I had joined the local chapter of the Florida Native Plants Society, and transformed some of my yard, the back, into a little native plant habitat and that pissed my neighbors off to no end.  That was just "too different" for them and all the griping---made me decide pretty quickly--"I am outta here!" so I found myself my version of "Green Acres."

In my concrete blocks--I have some herbs, some growing in the holes to make use of them, along with strawberries, corn, peppers--hot and green, eggplant,  yellow squash and zuchini, stevia, cucumbers and carrots.  Of course--tomatoes too.

Don't diss me for not having totally followed the SFG program--for my purposes this year--I am one happy gardener!

I do want to hear what works for others--especially if someone lives in Florida--our growing seasons down here--are a bit different than more northerly and temperate climates have. Like all of Florida--things can be a bit "Whacky and Wild." 

It most certainly is, a "learning experience."  Even Marjorie Rawlings----who had learned the way that things work down here pretty fast thanks to relying upon those around her---wrote in "Cross Creek" way back in the 1930s and '40s---growing things for humans and our animals to survive in Florida can be even more a challenge than it is in other places....

I know that I have rambled on--that is my way--but just wanted to tell my story of how I came to do this form of gardening and my plans and goals with it...I hope that most who read at least find it somewhat interesting..... Very Happy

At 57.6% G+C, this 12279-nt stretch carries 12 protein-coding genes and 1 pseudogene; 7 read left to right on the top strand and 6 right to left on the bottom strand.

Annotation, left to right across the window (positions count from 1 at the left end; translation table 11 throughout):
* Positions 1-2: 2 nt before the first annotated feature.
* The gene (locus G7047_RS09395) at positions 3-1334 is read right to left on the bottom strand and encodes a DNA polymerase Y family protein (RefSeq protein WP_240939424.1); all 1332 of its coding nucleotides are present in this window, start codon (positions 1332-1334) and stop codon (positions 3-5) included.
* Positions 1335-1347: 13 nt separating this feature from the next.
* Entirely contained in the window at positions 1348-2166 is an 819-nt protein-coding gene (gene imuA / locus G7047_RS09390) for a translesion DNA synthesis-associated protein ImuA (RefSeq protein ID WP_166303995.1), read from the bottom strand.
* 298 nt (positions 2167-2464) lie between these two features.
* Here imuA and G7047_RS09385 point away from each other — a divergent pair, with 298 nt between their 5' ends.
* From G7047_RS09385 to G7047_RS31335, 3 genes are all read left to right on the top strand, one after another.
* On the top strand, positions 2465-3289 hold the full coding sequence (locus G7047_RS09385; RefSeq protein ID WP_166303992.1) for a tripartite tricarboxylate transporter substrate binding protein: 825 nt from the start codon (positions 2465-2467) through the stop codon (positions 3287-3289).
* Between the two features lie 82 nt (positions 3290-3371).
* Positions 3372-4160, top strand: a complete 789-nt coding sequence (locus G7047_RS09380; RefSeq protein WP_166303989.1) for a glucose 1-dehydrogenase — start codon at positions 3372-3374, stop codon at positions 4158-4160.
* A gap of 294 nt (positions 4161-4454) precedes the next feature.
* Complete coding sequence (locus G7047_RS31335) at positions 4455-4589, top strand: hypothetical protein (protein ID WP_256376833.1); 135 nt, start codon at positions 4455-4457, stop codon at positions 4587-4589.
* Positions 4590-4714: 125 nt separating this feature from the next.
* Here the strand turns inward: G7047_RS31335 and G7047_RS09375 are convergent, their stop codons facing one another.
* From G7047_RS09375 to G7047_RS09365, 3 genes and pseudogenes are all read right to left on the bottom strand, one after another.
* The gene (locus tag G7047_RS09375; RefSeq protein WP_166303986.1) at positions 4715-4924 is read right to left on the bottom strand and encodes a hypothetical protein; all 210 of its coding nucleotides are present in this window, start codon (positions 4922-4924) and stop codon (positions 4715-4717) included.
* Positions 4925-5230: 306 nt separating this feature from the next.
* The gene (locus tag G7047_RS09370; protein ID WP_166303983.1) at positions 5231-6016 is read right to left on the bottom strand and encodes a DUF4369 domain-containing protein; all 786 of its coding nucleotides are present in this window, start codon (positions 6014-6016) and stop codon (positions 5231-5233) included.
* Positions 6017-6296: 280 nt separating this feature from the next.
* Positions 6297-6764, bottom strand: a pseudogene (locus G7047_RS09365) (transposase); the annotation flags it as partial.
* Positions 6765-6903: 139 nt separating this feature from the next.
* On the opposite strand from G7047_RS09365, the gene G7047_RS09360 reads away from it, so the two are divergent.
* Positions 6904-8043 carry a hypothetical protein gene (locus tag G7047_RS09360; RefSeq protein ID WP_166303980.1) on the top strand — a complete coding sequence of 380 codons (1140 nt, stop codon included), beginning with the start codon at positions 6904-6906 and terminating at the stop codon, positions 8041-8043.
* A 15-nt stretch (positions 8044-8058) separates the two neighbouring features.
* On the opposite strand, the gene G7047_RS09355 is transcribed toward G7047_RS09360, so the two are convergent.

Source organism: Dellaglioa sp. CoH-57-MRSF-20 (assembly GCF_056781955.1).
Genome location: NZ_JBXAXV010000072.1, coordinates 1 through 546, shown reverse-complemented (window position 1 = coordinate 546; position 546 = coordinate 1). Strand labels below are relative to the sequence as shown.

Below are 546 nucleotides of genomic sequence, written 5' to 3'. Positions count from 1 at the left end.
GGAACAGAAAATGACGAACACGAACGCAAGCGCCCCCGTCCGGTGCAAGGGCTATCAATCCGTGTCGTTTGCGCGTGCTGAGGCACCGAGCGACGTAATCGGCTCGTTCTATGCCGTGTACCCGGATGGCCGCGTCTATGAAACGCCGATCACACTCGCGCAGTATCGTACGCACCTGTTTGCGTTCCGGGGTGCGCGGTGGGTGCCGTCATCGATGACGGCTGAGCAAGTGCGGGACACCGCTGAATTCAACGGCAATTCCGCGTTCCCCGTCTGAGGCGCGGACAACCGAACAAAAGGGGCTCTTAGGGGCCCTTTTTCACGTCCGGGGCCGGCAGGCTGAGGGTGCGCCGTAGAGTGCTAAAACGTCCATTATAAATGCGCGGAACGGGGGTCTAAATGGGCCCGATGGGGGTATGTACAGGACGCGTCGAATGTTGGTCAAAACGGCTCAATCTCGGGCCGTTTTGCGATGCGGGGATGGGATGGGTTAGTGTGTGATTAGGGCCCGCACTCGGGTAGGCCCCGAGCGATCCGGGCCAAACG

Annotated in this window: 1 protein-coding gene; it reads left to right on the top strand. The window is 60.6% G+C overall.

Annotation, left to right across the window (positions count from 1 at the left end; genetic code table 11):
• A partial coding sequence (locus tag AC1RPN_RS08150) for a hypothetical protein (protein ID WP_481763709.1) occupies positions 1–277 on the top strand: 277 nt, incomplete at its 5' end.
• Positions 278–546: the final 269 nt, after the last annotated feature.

Captblacksmithmike
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Join date : 2018-05-25
Location : Central Florida USDA Zone 9A

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Newbie to SFG Gardening in Florida Empty Re: Newbie to SFG Gardening in Florida

Post  countrynaturals on 5/25/2018, 8:48 pm

Very interesting -- thanks for posting. I know what it's like to garden in the Florida sand -- never was successful at it. Now I garden in the California clay (and rocks). We can also grow all year long, but our nights are much cooler than yours and our summer days much hotter. We also have very low humidity, so that makes things a little different, but we still have a lot in common.  glad you\'re here and please post some pics when you can. We  I love you pictures!
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Newbie to SFG Gardening in Florida Empty Re: Newbie to SFG Gardening in Florida

Post  AtlantaMarie on 5/26/2018, 7:20 am

Hi Mike. Welcome from Atlanta, GA!

I'm glad you're wanting to follow "the program" as closely as possible. And you'll find many of us do all sorts of gardening.

You might look in the archives for DStack's stuff. He's in FL. And Brainchasm, although in AZ, has some good advice for hot temps & using cinder blocks.
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Newbie to SFG Gardening in Florida Empty Re: Newbie to SFG Gardening in Florida

Post  sanderson on 5/27/2018, 2:43 am

Welcome (again) to the Forum. I moved your introduction to the Coastal & Tropical South sub-forum so that anyone else in Florida will see your post. And, tweaked your introduction to include Florida.

Regarding a variety of composts, I like this thread with photos.

https://squarefoot.forumotion.com/t21089-recommended-store-bought-compost-photos-of-composts?highlight=compost